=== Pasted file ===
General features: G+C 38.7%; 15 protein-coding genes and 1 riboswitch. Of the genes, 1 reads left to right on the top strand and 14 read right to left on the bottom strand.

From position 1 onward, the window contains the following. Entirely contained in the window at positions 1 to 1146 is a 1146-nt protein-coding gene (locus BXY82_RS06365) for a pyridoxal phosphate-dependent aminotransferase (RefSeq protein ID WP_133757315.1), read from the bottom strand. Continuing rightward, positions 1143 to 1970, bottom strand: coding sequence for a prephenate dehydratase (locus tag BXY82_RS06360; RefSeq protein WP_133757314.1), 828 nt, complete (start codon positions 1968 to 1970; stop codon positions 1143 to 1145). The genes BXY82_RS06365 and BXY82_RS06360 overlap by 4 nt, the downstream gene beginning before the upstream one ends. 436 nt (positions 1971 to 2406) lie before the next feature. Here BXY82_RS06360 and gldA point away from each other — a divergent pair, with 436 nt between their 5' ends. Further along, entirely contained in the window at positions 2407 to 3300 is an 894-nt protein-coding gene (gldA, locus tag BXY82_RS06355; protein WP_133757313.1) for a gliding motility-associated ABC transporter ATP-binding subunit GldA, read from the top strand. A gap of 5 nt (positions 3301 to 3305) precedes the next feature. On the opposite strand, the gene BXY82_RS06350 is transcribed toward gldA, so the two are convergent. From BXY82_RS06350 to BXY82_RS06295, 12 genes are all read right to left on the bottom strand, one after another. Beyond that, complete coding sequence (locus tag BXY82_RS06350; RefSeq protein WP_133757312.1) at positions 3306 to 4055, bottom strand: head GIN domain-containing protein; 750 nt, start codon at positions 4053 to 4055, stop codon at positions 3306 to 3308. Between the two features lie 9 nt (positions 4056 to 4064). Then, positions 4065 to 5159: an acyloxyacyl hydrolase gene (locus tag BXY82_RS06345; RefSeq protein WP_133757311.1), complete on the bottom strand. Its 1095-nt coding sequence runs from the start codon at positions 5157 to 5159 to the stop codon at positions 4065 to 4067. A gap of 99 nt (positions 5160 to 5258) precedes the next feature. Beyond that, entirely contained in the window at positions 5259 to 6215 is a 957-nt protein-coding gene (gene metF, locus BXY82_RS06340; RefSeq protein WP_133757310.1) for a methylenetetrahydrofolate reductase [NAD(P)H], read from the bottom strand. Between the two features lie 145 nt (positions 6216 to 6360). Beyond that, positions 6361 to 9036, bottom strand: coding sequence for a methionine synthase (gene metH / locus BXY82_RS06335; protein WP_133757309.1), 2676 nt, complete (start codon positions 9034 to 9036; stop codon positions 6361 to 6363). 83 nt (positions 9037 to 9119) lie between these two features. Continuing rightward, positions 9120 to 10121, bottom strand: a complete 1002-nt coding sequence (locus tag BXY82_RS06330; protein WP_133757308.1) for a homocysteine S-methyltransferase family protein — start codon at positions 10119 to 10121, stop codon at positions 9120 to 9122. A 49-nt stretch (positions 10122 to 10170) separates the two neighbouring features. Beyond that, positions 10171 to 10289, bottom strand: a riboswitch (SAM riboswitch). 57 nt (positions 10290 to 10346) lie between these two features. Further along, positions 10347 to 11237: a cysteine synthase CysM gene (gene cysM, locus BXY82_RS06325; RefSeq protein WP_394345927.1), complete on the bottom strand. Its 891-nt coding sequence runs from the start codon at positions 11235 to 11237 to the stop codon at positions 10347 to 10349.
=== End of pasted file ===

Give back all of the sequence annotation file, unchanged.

General features: G+C 38.7%; 15 protein-coding genes and 1 riboswitch. Of the genes, 1 reads left to right on the top strand and 14 read right to left on the bottom strand.

From position 1 onward, the window contains the following. Entirely contained in the window at positions 1 to 1146 is a 1146-nt protein-coding gene (locus BXY82_RS06365) for a pyridoxal phosphate-dependent aminotransferase (RefSeq protein ID WP_133757315.1), read from the bottom strand. Continuing rightward, positions 1143 to 1970, bottom strand: coding sequence for a prephenate dehydratase (locus tag BXY82_RS06360; RefSeq protein WP_133757314.1), 828 nt, complete (start codon positions 1968 to 1970; stop codon positions 1143 to 1145). The genes BXY82_RS06365 and BXY82_RS06360 overlap by 4 nt, the downstream gene beginning before the upstream one ends. 436 nt (positions 1971 to 2406) lie before the next feature. Here BXY82_RS06360 and gldA point away from each other — a divergent pair, with 436 nt between their 5' ends. Further along, entirely contained in the window at positions 2407 to 3300 is an 894-nt protein-coding gene (gldA, locus tag BXY82_RS06355; protein WP_133757313.1) for a gliding motility-associated ABC transporter ATP-binding subunit GldA, read from the top strand. A gap of 5 nt (positions 3301 to 3305) precedes the next feature. On the opposite strand, the gene BXY82_RS06350 is transcribed toward gldA, so the two are convergent. From BXY82_RS06350 to BXY82_RS06295, 12 genes are all read right to left on the bottom strand, one after another. Beyond that, complete coding sequence (locus tag BXY82_RS06350; RefSeq protein WP_133757312.1) at positions 3306 to 4055, bottom strand: head GIN domain-containing protein; 750 nt, start codon at positions 4053 to 4055, stop codon at positions 3306 to 3308. Between the two features lie 9 nt (positions 4056 to 4064). Then, positions 4065 to 5159: an acyloxyacyl hydrolase gene (locus tag BXY82_RS06345; RefSeq protein WP_133757311.1), complete on the bottom strand. Its 1095-nt coding sequence runs from the start codon at positions 5157 to 5159 to the stop codon at positions 4065 to 4067. A gap of 99 nt (positions 5160 to 5258) precedes the next feature. Beyond that, entirely contained in the window at positions 5259 to 6215 is a 957-nt protein-coding gene (gene metF, locus BXY82_RS06340; RefSeq protein WP_133757310.1) for a methylenetetrahydrofolate reductase [NAD(P)H], read from the bottom strand. Between the two features lie 145 nt (positions 6216 to 6360). Beyond that, positions 6361 to 9036, bottom strand: coding sequence for a methionine synthase (gene metH / locus BXY82_RS06335; protein WP_133757309.1), 2676 nt, complete (start codon positions 9034 to 9036; stop codon positions 6361 to 6363). 83 nt (positions 9037 to 9119) lie between these two features. Continuing rightward, positions 9120 to 10121, bottom strand: a complete 1002-nt coding sequence (locus tag BXY82_RS06330; protein WP_133757308.1) for a homocysteine S-methyltransferase family protein — start codon at positions 10119 to 10121, stop codon at positions 9120 to 9122. A 49-nt stretch (positions 10122 to 10170) separates the two neighbouring features. Beyond that, positions 10171 to 10289, bottom strand: a riboswitch (SAM riboswitch). 57 nt (positions 10290 to 10346) lie between these two features. Further along, positions 10347 to 11237: a cysteine synthase CysM gene (gene cysM, locus BXY82_RS06325; RefSeq protein WP_394345927.1), complete on the bottom strand. Its 891-nt coding sequence runs from the start codon at positions 11235 to 11237 to the stop codon at positions 10347 to 10349.